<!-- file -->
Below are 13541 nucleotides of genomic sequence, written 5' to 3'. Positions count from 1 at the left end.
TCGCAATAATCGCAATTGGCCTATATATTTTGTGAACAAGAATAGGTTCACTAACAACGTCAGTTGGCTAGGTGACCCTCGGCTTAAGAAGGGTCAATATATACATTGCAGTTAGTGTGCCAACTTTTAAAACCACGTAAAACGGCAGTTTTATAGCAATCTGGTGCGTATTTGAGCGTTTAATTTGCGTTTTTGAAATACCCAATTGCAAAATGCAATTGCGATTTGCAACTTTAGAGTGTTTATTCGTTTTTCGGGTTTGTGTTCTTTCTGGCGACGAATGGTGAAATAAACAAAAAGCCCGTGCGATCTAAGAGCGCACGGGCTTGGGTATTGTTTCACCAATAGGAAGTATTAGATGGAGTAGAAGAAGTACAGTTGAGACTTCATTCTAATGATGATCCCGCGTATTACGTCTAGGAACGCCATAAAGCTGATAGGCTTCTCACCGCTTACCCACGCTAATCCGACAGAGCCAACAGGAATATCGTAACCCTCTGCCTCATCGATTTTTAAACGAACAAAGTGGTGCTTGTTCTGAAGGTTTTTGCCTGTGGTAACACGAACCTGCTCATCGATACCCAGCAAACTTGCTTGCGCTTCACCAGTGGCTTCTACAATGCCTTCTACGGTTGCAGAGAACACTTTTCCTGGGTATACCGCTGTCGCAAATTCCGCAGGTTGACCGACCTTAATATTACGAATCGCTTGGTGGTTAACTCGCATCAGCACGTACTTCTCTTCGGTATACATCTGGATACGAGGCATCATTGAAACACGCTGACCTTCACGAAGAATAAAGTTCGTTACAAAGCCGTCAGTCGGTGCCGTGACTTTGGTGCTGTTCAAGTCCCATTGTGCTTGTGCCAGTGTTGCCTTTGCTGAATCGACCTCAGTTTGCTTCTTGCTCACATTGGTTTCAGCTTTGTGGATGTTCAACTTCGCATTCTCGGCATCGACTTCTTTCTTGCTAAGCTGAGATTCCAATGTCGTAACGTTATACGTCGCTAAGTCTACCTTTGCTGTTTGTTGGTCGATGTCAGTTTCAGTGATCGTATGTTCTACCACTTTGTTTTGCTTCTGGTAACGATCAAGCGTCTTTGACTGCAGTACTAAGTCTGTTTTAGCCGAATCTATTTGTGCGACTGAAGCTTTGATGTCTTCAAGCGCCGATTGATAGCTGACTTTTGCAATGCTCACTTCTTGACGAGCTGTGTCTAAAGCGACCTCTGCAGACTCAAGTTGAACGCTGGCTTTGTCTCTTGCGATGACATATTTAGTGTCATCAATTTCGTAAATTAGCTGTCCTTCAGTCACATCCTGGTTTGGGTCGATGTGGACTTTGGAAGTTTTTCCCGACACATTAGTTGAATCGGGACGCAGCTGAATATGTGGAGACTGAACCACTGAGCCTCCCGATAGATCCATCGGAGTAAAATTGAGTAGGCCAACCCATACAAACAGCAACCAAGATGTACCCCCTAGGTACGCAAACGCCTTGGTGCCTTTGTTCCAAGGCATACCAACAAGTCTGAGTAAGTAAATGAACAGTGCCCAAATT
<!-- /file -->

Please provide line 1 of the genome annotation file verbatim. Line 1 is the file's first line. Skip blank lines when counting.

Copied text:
Below are 13541 nucleotides of genomic sequence, written 5' to 3'. Positions count from 1 at the left end.